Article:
Conservative commentator Noah Rothman found himself on Princeton professor Eddie Glaude's bad side in a Monday appearance on MSNBC, where he was taken to task for "ignoring history" when he played down the three black churches that were burned to the ground in Louisiana over the past ten days.
"Our history always haunts," Glaude said. "There are these incidents, events that happen in our lives that trigger history, a history that we haven't gotten beyond. So, to see churches burn, it strikes at the heart of the ugliness of who we are -- not who we were, but who we are."
Rothman put on his aggrieved face and asked to respond.
"These are heinous crimes, and we should treat them like heinous crimes," he said, and then proceeded to try to minimize them.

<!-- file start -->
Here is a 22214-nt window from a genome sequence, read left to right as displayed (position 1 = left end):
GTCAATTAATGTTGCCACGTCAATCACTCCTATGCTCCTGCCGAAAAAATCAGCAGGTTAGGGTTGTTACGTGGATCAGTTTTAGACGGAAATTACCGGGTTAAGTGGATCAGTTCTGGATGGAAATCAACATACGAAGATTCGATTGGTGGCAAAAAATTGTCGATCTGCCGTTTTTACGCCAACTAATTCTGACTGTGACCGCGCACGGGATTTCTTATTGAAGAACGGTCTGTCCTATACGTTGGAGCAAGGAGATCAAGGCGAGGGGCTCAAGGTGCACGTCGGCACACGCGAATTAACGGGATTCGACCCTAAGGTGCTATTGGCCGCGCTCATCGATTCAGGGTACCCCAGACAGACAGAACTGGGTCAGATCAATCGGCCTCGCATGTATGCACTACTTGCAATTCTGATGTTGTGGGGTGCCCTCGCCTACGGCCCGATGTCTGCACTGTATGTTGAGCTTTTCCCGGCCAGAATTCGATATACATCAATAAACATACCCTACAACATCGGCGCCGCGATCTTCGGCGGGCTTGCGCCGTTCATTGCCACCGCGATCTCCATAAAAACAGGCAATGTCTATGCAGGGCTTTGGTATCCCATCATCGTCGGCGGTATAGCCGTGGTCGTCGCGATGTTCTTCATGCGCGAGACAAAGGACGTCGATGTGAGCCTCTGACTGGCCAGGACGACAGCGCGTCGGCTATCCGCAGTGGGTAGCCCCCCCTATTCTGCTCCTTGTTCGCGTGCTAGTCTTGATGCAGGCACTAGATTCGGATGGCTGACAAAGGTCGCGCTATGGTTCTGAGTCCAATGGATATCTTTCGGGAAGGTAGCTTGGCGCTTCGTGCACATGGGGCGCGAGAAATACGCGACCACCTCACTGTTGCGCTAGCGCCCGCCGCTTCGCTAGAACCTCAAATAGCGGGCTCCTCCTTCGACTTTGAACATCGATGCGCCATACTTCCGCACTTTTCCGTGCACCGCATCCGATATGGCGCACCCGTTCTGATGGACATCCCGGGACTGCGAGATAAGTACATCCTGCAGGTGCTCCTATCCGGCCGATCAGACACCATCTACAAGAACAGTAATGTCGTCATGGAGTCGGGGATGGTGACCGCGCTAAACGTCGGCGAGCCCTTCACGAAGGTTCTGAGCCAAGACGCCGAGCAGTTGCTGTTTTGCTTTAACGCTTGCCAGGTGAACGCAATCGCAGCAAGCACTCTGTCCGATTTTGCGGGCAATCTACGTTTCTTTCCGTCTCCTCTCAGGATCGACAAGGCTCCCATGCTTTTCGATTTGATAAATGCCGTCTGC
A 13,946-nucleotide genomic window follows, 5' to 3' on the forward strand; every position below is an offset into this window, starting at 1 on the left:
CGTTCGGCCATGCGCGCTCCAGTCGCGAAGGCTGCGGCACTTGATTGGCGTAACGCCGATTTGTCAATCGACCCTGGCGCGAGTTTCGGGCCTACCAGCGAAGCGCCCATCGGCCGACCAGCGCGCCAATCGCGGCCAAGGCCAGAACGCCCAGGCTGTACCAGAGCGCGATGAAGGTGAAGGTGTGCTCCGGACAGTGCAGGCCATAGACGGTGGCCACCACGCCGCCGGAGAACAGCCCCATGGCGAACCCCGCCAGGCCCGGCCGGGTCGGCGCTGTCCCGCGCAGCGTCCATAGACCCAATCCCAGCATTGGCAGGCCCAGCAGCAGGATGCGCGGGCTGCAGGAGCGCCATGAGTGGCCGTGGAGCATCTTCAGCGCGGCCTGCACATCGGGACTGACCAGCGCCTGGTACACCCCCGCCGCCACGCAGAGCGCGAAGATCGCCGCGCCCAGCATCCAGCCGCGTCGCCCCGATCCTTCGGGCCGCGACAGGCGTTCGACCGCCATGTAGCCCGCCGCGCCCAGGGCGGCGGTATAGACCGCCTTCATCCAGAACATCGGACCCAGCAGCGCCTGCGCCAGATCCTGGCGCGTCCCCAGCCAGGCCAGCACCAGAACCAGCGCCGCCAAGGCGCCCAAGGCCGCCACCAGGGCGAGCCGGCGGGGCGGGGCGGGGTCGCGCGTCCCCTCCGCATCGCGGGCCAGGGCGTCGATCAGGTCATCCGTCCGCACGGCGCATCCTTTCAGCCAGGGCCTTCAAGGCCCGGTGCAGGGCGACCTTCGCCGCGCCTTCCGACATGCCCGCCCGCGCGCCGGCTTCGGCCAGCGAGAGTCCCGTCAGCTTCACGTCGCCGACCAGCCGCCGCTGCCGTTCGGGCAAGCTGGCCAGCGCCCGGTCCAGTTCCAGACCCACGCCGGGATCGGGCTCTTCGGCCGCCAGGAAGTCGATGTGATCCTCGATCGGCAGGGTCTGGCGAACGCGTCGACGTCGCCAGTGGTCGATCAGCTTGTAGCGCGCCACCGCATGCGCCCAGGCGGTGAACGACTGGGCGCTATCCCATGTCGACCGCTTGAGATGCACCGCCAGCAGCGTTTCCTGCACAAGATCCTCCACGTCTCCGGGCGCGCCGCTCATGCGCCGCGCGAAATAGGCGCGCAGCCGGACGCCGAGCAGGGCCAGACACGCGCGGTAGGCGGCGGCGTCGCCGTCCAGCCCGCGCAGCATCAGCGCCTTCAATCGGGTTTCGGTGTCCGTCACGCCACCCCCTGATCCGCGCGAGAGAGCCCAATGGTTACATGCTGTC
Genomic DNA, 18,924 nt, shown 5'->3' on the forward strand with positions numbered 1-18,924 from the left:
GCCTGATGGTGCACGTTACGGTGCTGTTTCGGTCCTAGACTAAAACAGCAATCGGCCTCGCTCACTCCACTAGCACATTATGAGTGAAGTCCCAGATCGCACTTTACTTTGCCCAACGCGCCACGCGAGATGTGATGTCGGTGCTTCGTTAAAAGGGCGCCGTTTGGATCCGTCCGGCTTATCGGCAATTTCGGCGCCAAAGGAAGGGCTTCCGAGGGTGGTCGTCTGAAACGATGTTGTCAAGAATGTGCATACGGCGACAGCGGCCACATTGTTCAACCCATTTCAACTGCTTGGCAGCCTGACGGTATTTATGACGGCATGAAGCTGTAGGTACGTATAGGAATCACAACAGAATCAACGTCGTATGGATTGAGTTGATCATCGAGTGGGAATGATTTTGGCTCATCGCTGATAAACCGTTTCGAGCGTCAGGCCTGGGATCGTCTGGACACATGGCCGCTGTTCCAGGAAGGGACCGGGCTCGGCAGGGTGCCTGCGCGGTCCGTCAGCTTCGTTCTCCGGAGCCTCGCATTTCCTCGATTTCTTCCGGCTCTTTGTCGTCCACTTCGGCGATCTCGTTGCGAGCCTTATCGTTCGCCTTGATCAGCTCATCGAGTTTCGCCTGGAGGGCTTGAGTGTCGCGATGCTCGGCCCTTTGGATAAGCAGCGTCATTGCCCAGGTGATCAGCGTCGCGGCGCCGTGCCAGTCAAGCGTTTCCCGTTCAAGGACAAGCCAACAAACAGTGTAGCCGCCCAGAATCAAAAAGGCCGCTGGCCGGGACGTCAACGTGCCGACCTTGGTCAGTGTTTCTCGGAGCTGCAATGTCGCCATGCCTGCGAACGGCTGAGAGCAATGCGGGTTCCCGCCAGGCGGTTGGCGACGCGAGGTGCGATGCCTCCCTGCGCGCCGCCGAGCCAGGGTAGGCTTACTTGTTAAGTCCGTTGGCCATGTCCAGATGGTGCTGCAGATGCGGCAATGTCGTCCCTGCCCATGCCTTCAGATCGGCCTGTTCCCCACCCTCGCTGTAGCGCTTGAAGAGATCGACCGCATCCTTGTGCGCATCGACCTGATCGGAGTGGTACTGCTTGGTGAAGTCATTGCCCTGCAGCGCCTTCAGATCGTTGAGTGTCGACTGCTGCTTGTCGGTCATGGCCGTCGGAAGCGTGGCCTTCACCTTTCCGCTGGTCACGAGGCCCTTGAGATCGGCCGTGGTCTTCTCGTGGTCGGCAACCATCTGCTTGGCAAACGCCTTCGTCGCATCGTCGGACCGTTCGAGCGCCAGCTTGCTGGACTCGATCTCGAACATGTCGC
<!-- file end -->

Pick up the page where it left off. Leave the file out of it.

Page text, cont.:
"But in 2016, you had two -- an arson attack and a vandalism attack on black churches, the intent was to make people think the bad old days were well and truly back," he continued as Glaude began shaking his head. "And that's what was broadcast, the pervasive effort by these people was to make us think that this was the result of Donald Trump's election."
"This is not responsible for you to take statistically insignificant moments and read them write large over the course of American history," Glaude said. "Yet in your book and in this moment, you want to generalize it to call into question a basic point that I was making -- that when you see something like this, it triggers history."
"Part of what you have to do, Noah, when you make these sorts of moves is to understand what you're minimizing in that moment," Glaude went on. "History haunts. The thing is that you don't want to take seriously that history.
Watch the video below.